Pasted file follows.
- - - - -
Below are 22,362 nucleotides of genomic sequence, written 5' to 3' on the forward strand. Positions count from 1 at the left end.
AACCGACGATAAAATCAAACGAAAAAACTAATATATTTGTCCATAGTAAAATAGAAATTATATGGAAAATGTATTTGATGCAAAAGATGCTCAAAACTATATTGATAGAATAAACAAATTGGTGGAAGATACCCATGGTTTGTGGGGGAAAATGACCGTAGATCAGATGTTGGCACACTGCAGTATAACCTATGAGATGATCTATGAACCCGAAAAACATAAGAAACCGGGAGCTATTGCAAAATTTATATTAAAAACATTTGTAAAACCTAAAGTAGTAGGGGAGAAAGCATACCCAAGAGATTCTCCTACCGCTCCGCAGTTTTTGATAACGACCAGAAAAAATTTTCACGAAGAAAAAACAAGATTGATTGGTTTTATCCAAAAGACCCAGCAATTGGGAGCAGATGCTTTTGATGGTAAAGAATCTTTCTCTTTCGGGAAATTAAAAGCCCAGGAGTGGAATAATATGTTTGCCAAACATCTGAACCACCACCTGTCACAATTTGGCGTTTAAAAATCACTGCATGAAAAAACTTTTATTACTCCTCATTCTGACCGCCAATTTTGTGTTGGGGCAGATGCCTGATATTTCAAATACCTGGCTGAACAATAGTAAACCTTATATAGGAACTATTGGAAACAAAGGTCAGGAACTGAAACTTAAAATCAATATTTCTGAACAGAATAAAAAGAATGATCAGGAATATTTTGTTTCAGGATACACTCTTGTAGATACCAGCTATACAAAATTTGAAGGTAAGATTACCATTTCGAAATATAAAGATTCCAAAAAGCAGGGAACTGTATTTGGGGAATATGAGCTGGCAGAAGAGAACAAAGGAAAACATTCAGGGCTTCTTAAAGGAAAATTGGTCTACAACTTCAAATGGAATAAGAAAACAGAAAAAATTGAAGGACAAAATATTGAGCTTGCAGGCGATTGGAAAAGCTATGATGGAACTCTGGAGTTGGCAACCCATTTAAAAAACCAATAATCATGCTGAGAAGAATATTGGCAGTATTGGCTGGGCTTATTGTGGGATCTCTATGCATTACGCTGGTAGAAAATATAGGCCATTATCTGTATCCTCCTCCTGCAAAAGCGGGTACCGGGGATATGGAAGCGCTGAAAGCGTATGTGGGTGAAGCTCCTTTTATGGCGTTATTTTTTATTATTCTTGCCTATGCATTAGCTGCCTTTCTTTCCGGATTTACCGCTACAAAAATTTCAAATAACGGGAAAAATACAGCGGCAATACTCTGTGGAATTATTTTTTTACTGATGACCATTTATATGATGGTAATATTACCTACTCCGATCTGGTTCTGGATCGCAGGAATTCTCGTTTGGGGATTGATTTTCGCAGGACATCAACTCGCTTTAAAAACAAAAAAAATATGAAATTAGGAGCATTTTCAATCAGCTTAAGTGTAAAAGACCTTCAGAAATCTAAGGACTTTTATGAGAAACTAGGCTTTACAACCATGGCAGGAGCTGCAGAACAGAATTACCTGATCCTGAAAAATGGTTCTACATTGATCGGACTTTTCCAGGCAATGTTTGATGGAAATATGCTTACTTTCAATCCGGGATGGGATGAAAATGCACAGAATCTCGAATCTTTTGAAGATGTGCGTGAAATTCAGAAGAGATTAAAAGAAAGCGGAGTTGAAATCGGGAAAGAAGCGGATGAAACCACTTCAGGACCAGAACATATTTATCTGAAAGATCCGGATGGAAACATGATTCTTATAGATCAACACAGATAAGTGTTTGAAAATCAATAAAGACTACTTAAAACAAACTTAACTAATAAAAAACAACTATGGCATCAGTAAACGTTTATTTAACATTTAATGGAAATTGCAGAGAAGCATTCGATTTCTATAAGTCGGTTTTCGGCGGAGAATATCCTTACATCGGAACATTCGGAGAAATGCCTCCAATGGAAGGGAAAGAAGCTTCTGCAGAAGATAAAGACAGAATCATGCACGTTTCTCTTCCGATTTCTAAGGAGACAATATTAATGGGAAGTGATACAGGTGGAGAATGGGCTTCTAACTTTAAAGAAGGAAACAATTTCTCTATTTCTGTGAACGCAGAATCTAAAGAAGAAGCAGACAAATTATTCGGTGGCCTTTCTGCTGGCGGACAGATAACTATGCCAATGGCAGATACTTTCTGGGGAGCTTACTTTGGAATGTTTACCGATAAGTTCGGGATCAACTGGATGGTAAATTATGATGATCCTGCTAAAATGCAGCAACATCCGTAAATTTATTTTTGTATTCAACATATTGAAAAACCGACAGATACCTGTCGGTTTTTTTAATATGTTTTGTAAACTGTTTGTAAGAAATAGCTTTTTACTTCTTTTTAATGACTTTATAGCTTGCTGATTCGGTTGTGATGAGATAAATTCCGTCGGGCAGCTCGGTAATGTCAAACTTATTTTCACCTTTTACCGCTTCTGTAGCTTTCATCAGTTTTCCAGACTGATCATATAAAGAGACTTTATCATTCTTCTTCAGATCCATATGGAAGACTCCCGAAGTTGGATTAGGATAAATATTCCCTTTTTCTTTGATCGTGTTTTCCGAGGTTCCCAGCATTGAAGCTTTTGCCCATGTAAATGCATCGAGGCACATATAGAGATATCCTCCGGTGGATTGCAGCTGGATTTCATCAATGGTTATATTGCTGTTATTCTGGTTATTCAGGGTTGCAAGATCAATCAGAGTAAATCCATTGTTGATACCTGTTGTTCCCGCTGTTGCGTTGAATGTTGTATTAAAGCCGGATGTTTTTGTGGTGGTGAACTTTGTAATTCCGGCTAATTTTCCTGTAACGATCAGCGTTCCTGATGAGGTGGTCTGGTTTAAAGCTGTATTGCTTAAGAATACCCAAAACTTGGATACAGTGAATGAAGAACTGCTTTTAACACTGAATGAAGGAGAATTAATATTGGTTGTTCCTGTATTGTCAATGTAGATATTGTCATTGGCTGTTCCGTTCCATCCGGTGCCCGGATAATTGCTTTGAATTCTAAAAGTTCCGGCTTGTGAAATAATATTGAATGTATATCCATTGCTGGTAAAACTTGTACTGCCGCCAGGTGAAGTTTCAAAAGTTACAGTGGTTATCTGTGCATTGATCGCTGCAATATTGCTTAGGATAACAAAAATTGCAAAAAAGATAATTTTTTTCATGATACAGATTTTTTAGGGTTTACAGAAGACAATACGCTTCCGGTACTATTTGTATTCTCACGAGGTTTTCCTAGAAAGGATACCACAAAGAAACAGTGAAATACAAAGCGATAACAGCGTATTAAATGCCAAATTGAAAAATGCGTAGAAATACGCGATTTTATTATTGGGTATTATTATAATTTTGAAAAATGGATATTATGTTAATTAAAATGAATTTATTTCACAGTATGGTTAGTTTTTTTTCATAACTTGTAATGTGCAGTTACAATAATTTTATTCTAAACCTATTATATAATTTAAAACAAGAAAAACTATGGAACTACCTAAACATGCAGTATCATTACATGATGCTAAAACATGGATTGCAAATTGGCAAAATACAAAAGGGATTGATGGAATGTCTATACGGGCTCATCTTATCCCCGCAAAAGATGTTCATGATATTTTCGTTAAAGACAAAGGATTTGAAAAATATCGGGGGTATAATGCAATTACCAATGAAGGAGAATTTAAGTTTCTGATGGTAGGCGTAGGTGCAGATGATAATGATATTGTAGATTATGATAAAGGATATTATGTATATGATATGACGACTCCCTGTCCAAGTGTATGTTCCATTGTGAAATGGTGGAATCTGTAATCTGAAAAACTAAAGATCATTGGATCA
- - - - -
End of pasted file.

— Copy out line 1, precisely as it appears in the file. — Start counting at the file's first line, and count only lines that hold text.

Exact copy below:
Below are 22,362 nucleotides of genomic sequence, written 5' to 3' on the forward strand. Positions count from 1 at the left end.